'Why did Edmonton forget Judi Singh?' Researcher uncovers story of jazz music and Alberta's roots
Singh, a Black-South Asian musician from Edmonton, had a successful career in the '50s, '60s and '70s
When Poushali Mitra stumbled across Judi Singh's work in a random YouTube search last year, she soon discovered that the Edmonton jazz singer was a one-of-a-kind artist.
From the 1950s through to the '70s, Singh was a popular Black-South Asian jazz musician from Edmonton who developed a following around western Canada, but today, many aren't familiar with her work.
Mitra was so drawn to Singh's music that she was driven to learn more about the singer's legacy.
"Why did Edmonton forget Judi Singh?" said Mitra, a heritage researcher.
"And why is there nothing to commemorate such a beautiful, important and unique piece of history?"
An article Mitra wrote about Singh has been published by the Edmonton Heritage Council. It covers the Edmonton singer's journey as a jazz singer, during which she worked with musician-turned-senator Tommy Banks and backed up 1970s soul singer Minnie Riperton.
Singh appeared on TV networks, including the CBC. She was one of the most well-known faces at the Yardbird Suite and even wrote a jingle for a CHED morning radio show that played for years.
But the singer's music wasn't the only thing to pique Mitra's interest.
Mitra has been fascinated by the Edmonton area's South Asian history since moving to Canada from India in 2011. She had started researching and writing about Sohan Singh Bhullar, who was one of Alberta's first Sikh settlers in the early 1900s. A park in Edmonton's Mill Woods neighbourhood bears Bhullar's name.
He was Judi Singh's father.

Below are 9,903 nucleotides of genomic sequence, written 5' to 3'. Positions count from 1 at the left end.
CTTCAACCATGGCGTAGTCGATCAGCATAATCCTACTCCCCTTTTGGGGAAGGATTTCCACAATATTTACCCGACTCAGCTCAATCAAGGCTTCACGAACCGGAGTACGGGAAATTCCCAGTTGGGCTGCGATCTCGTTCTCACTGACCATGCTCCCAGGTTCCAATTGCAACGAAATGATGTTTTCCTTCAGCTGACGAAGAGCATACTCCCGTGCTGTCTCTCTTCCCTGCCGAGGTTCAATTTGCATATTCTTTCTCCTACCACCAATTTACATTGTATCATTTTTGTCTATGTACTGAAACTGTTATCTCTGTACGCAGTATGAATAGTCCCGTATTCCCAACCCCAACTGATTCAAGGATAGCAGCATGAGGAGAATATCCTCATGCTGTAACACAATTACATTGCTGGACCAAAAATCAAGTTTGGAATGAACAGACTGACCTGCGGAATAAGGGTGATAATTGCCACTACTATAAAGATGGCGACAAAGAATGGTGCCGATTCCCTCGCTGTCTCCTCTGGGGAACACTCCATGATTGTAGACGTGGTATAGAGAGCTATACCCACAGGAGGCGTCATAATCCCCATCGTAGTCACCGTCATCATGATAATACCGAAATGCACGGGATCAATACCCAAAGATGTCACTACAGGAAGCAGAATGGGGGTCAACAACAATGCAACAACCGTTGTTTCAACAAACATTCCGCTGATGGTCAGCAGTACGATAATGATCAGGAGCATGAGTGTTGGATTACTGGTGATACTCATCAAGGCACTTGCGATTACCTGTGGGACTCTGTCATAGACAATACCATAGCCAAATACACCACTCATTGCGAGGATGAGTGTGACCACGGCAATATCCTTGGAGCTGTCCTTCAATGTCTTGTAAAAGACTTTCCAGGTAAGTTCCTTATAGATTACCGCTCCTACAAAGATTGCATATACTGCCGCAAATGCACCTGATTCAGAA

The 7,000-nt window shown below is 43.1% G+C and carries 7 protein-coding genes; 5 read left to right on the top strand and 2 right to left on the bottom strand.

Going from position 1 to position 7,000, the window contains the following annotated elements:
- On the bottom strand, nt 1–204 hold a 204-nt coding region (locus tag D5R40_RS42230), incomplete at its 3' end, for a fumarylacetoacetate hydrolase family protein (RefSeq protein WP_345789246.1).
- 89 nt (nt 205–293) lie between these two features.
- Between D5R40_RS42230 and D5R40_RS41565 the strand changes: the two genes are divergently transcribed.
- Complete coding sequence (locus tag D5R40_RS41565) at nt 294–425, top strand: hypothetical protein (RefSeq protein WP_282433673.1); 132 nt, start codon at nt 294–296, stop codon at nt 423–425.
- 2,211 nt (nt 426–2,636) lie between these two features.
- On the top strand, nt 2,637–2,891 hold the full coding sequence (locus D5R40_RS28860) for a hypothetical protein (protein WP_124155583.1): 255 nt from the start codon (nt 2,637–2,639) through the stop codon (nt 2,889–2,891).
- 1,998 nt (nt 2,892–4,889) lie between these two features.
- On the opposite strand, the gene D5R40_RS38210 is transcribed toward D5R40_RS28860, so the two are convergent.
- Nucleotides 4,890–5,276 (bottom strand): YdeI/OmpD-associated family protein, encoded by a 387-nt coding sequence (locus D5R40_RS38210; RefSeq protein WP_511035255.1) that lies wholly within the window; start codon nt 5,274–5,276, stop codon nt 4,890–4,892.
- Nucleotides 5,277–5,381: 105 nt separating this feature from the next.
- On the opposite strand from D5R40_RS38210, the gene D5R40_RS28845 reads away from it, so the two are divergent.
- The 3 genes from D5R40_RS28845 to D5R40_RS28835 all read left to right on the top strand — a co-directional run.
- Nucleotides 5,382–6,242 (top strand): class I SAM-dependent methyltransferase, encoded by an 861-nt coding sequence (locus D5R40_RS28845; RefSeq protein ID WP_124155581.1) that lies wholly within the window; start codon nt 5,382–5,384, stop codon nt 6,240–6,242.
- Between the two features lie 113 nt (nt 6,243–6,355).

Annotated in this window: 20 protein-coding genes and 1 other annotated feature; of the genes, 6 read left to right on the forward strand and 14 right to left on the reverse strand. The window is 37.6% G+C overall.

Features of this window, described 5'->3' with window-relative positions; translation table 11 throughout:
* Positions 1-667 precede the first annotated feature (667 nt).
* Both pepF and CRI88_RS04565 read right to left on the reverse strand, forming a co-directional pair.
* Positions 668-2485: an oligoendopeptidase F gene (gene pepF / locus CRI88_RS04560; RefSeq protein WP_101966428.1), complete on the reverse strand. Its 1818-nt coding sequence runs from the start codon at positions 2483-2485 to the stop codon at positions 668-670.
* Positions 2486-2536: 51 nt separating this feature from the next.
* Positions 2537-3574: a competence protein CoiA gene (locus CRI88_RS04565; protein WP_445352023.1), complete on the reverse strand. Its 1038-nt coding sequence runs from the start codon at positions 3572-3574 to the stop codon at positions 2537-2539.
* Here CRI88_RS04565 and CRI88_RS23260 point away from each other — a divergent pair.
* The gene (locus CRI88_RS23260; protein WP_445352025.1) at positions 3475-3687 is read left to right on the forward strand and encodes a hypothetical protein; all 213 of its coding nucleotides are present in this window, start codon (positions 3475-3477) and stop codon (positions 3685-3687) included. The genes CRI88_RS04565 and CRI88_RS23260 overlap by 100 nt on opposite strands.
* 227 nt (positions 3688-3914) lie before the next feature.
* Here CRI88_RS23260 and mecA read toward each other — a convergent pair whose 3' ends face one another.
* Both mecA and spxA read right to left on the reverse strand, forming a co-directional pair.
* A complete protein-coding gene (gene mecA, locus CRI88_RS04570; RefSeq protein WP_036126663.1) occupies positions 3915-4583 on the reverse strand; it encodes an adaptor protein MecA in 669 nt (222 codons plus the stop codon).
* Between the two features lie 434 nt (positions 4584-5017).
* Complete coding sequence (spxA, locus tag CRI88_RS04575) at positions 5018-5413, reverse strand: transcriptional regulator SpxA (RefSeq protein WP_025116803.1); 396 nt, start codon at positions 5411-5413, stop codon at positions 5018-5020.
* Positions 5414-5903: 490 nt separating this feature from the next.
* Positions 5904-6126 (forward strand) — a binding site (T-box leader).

Meanwhile, Singh's mother, Effie Jones, was among the Black pioneer families that settled in Athabasca, Alta., at around the same time. Jones and Bhullar married in 1926 in Edmonton and had seven children.
Singh's story is just the tip of the iceberg when it comes to early Black and South Asian history in Alberta and Mitra says more stories about this period — where non-white and non-European communities settled in the Prairies — need to be told, she said.
"This is a fascinating history that Alberta has in the 1920s when marginalized communities came together and had such harmonious marriage, such co-existence between South Asian and Black communities," Mitra said.
Michael Hawley, a professor of religious studies at Mount Royal University with expertise in Sikhism and Sikh settlement in Alberta, worked with Mitra on her research, even connecting her with Singh's daughter, Emily Hughes.
While acknowledging that he's far from an expert on Singh, Hawley said he can see that her importance isn't just her skill as an artist, but what also her story teaches about Alberta history.
"Judi Singh is just an excellent example of how we can start retelling and supplementing what we know about Alberta," Hawley said.
"These are all Black histories and South Asian histories. And the two histories, those two groups, overlap and intersect."
Hughes noted how other musicians respected her mother. Singh was flown to New York to record one of her songs, she was encouraged and motivated by Banks to work with him on albums with a full orchestra, and she was skilled at scatting, a difficult improvisational technique in jazz.
Singh was a musician's musician, Hughes said. But while she never had huge success, she developed a cult following and had a strong reputation as one of the better singers to come out of Western Canada at the time.
"She overcame a lot of challenges. I mean, to be a woman, and then to be a woman of colour, to be a single mother, to be drawn to an art form that's not mainstream," Hughes said.
Nowadays, Singh lives a private life in Victoria, B.C. Having become a fan of Singh's work since finding her on YouTube, Mitra hopes the Edmonton musician's work can be better remembered.
"She had a successful career as a musician," Mitra said.
"So if Tommy Banks is being remembered, if Joni Mitchell from the Prairies is being remembered, then I don't see a reason why we can't remember her the same way."